Tuesday, 19 September 2006

Review: The Armies of the Night: History as a Novel, The Novel as History, Norman Mailer (1968)

This book is cultural commentary of the most interesting kind. Through the lens of an anti-Vietnam War protest held at the Pentagon in 1967, Mailer discusses the spiritual malaise afflicting his country.

The book is replete with humour, as the author makes himself the principal character and makes wry observations about his colleagues and muses on the nature of America. Opportunities for irony abound in this scenario. And although the book deals with historical events far removed from us, now, the action and humour never flag.

Especially the first part, where Mailer finds himself conscripted, partly against his will, in an undertaking he is wary of. But having just published, in 1967, Why Are We in Vietnam (a novel this time), he feels obliged to support the cause. Having become involved, he injects himself vigorously into the flow of events, making speeches, swearing, drinking, ruminating on the failings and strengths of the other luminaries involved (including the poet Robert Lowell and the linguist and activist Noam Chomsky), getting arrested, passing time in gaol, thinking about his beloved family. The scenes in the bus that is to carry the arrested demonstrators to gaol is unsurpassed.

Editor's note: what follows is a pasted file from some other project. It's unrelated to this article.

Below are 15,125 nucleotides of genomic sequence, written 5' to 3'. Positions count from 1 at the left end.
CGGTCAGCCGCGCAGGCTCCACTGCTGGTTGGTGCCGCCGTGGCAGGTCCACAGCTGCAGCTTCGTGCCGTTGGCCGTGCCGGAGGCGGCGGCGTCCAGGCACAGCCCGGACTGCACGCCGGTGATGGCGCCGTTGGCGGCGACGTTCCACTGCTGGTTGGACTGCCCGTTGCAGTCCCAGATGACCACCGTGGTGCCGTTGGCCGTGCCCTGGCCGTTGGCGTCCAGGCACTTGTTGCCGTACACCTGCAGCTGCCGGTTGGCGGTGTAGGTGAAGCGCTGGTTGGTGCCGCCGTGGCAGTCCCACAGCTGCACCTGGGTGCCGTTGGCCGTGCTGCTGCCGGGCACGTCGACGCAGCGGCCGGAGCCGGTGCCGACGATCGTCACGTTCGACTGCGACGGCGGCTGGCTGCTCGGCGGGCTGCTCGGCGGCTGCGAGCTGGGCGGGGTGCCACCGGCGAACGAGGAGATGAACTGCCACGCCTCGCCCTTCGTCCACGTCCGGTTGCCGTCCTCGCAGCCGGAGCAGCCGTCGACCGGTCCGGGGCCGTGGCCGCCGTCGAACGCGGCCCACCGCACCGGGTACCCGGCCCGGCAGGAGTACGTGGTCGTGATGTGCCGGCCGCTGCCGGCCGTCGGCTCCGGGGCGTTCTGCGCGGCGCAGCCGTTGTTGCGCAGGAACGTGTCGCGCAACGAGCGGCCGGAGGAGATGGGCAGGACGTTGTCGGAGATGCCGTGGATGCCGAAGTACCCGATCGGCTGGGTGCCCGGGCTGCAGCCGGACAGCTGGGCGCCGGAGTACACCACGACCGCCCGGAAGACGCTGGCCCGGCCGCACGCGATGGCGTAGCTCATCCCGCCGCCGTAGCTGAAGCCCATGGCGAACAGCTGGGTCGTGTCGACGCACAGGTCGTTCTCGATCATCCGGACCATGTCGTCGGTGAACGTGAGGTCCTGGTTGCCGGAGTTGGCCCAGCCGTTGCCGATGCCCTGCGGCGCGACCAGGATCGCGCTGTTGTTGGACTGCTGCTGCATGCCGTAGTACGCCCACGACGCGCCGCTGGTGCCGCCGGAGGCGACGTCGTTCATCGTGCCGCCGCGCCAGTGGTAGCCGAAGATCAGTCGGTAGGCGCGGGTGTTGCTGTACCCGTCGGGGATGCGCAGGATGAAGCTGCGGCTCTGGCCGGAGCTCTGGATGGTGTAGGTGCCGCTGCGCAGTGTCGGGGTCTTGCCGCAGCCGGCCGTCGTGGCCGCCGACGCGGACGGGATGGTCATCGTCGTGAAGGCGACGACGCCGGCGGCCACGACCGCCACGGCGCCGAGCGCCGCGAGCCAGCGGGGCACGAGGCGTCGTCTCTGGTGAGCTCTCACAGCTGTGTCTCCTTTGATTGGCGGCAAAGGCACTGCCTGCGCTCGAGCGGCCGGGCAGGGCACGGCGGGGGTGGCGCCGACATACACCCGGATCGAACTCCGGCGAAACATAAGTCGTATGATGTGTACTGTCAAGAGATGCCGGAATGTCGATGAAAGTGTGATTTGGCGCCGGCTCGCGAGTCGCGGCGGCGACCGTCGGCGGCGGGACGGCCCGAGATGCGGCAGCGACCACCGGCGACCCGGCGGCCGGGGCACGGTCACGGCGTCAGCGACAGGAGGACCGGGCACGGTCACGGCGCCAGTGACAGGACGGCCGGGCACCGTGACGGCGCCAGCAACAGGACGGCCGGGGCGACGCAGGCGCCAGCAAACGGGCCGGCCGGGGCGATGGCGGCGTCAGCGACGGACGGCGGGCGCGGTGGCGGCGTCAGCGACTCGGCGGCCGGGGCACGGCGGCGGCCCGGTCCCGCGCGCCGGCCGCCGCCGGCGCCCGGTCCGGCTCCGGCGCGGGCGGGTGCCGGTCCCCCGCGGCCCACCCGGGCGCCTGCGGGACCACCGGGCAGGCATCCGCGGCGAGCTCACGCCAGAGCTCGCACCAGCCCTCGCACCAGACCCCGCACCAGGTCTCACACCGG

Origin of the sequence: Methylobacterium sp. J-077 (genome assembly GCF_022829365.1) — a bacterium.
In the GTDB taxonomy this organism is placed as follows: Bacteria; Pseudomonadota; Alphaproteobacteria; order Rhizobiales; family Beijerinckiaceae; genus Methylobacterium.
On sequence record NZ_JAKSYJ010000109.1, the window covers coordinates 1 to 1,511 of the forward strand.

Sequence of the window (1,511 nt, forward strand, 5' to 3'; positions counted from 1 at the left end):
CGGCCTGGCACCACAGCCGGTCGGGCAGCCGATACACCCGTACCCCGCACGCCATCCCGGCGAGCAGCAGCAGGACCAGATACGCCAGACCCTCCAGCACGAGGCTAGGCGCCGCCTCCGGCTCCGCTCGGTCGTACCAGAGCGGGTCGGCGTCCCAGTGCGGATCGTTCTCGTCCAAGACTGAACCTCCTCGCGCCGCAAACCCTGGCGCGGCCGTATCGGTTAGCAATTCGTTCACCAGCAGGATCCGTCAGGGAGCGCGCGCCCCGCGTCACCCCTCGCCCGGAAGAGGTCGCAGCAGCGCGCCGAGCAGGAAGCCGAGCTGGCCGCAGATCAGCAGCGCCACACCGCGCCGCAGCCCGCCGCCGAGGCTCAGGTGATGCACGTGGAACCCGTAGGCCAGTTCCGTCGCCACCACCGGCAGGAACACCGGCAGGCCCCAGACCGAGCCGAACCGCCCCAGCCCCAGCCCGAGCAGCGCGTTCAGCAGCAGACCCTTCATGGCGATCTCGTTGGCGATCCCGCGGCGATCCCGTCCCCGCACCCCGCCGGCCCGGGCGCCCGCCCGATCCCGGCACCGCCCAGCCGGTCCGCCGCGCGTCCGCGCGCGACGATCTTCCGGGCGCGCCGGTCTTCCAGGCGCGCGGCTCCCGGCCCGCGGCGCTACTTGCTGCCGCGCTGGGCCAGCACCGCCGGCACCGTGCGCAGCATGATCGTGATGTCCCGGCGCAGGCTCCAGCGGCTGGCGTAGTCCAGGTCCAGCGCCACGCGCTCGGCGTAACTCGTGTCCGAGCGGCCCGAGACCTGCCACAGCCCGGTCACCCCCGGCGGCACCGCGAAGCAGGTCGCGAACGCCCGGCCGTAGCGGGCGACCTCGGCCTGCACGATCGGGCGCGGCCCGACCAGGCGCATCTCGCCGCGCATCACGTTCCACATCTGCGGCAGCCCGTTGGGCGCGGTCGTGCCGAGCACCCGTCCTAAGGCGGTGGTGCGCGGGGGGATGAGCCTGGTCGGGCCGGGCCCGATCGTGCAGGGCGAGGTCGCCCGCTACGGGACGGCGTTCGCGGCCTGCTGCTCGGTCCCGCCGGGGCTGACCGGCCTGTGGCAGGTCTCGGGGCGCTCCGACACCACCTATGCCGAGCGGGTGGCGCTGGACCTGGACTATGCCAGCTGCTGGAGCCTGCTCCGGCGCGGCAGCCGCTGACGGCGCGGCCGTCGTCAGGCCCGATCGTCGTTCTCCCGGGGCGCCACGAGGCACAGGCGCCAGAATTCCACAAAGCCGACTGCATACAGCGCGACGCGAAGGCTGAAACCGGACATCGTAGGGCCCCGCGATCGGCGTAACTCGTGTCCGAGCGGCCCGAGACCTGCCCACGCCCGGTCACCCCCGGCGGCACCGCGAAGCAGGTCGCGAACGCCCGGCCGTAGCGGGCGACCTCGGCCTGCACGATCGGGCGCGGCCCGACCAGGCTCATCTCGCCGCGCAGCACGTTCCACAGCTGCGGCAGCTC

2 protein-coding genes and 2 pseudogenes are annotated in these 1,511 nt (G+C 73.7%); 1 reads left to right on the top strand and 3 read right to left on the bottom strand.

The second part of the book, The Novel as History, although less compelling than the first, still refuses to be easily outmoded by the temporal differential separating us. And it is not quite certain, anyway, how this part of the book differs from the first in tone. In scope, it draws back from the character ‘Norman Mailer’ to watch the protest from a higher vantage point. We see the planning of the march, the various groups involved, their antics, the brutality of the U.S. Marshals and soldiers, the waning of the torch, and the last gasp of outrage.

This very important addition to the canon of the New Journalism is very much worth reading, if only for the power of Mailer’s doughty prose and his great capacity for cogent observation.

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